Consumers Energy's community solar array at Grand Valley State University. Credit: Consumers Energy / Creative Commons

In a speech this week to a large, business-friendly crowd in Grand Rapids, Michigan, Consumers Energy President and CEO Patti Poppe presented an economic case for solar power, electric vehicles and moving past coal.

The company closed seven Michigan coal plants in 2016, cutting carbon emissions 25 percent without hurting its workforce. As the company focuses on solar in the coming years, Poppe said electric vehicles will play a growing role in the company’s “triple bottom line” principle of serving people, the planet and prosperity.

It’s a big departure for a CEO who not too long ago had an “I love coal” bumper sticker on her car. Here are four themes of Poppe’s Dec. 3 speech to the Economic Club of Grand Rapids:

Solar is the future

Poppe conceded that Consumers previously “fought” solar adoption. Now the company is embracing it, planning up to 6,000 megawatts of solar in its portfolio by 2040.

“We can have cleaner, more modular energy that more closely matches demand,” Poppe said. “It saves everyone money.”

She said the build-out will be “a little bit of both” utility-scale and smaller distributed projects, but active farmland isn’t the company’s first choice for development.

“We should be finding ways to use otherwise unusable land for solar — parking lots, warehouse rooftops,” she said.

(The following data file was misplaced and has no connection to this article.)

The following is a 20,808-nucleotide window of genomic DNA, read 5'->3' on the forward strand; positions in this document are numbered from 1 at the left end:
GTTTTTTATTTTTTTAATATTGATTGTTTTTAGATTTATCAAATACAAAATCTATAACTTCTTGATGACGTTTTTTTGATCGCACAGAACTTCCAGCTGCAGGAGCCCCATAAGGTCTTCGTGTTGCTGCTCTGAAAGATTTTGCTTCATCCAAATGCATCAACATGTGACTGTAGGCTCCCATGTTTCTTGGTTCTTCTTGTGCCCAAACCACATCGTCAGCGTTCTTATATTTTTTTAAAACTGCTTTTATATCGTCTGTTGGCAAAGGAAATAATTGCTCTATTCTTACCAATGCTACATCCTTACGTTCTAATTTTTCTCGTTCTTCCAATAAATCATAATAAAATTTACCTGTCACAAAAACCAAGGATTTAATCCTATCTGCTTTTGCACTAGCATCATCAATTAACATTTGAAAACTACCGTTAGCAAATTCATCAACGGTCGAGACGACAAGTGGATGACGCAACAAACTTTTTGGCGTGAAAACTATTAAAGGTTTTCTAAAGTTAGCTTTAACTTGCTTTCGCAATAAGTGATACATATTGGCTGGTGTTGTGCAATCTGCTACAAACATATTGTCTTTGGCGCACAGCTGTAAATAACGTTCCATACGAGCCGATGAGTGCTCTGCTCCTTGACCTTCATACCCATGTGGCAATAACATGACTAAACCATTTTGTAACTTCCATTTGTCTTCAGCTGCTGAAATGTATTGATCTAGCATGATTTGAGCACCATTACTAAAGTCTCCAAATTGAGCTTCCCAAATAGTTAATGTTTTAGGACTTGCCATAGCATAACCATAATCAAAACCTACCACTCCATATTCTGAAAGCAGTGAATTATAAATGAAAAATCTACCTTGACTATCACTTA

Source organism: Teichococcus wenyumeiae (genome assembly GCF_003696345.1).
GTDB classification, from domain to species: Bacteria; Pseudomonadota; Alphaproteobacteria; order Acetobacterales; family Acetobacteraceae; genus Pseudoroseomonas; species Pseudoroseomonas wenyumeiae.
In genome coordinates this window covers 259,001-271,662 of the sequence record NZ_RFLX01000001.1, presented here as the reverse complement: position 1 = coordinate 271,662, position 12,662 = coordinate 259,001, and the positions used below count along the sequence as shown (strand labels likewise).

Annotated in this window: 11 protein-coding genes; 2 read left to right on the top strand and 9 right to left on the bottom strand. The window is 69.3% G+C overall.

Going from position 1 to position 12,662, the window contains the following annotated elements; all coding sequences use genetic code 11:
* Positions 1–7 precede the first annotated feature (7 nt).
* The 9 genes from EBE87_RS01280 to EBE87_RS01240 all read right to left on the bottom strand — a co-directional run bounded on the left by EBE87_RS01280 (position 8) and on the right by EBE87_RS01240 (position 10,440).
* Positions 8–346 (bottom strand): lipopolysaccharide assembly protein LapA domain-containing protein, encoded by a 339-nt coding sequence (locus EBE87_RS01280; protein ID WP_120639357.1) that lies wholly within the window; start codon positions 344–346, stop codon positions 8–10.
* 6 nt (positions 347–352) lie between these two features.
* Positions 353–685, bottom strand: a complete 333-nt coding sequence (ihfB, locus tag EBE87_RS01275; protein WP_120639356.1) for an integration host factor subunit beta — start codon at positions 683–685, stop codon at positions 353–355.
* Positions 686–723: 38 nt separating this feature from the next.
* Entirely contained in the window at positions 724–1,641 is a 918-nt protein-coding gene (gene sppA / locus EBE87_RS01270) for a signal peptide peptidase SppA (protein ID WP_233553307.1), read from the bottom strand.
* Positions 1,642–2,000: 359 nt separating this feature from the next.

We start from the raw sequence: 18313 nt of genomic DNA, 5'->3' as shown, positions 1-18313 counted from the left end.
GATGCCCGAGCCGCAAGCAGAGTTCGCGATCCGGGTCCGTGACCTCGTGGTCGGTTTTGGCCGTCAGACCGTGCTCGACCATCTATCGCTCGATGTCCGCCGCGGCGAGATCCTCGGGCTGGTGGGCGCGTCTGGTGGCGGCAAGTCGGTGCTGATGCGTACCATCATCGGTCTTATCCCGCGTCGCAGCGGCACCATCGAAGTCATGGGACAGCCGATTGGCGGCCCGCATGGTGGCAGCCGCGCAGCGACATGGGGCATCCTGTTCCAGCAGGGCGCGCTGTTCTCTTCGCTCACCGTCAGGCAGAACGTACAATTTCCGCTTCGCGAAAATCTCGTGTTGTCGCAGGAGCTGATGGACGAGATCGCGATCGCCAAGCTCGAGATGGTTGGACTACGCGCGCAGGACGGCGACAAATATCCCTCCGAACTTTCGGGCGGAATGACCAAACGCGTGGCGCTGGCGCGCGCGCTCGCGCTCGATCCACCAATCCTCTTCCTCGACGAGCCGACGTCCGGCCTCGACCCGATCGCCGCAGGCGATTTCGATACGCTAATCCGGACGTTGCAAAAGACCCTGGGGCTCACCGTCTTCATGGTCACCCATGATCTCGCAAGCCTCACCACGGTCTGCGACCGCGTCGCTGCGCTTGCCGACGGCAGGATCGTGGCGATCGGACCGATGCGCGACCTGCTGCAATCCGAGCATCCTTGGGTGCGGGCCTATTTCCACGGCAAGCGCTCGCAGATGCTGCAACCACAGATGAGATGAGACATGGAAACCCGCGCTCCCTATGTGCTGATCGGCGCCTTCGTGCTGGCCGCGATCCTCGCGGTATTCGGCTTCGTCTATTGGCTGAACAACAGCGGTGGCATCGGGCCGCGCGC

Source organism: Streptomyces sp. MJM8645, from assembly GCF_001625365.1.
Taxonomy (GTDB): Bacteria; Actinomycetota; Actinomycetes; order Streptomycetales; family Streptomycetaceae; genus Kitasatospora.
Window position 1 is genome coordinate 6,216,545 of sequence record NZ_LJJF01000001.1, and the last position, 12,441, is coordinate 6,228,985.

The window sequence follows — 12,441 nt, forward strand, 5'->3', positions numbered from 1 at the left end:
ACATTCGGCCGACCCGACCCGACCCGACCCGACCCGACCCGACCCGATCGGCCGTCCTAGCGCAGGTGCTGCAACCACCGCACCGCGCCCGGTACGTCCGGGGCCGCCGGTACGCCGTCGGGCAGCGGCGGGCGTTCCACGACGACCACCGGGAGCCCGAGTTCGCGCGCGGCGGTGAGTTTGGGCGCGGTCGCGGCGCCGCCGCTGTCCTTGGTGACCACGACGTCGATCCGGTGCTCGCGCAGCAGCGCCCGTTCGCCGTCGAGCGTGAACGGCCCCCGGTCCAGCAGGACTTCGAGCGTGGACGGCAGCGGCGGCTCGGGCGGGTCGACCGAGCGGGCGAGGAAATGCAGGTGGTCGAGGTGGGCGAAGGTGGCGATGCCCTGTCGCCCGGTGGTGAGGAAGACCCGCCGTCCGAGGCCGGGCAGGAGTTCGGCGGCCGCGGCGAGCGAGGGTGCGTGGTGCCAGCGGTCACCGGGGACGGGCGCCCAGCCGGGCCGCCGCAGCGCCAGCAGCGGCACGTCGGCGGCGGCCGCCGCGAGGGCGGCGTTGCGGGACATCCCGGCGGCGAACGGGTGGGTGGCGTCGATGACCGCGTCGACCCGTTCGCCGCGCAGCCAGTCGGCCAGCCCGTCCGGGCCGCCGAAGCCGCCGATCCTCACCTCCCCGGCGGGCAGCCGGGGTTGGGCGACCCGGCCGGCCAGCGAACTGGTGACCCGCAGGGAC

Electric vehicles are good for the grid

Before joining the power sector, Poppe worked at General Motors for 15 years. She also co-chairs the Edison Electric Institute’s EV Task Force.

“We can all agree emissions-free vehicles would be good,” she said.

Electric vehicles also have cheaper operating costs, better performance and a longer lifespan than traditional internal combustion vehicles. And by charging electric vehicles during off-peak demand times when the system has excess capacity, “Fundamentally it just reduces the unit cost of energy.”

Closing coal makes sense

After Consumers’ coal closures, Poppe said all of the plant workers either qualified for retirement or took jobs elsewhere with the company.

Earlier this year, the company announced it would be coal-free by 2040 and reduce carbon emissions by 90 percent while also reducing water usage and waste sent to landfills. The company also does not plan large capital investments in a natural gas plant.

“It’s a win-win-win,” she said. “That’s why it’s not an economic risk to move away from a traditional energy source like coal.”

Infrastructure investments can still save ratepayers

Investing in electric and gas infrastructure while reducing rates “didn’t always go together, but they do today,” Poppe said.

Consumers — along with DTE Energy — is in the midst of long-term, several-billion-dollar infrastructure improvements for gas and electric. Yet Poppe says residential electric customers have saved 6 percent on bills over the past five years.

Andy compiles the Midwest Energy News digest and was a journalism fellow for Midwest Energy News from 2014-2020. He is managing editor of MiBiz in Grand Rapids, Michigan, and was formerly a reporter and editor at City Pulse, Lansing’s alternative newsweekly.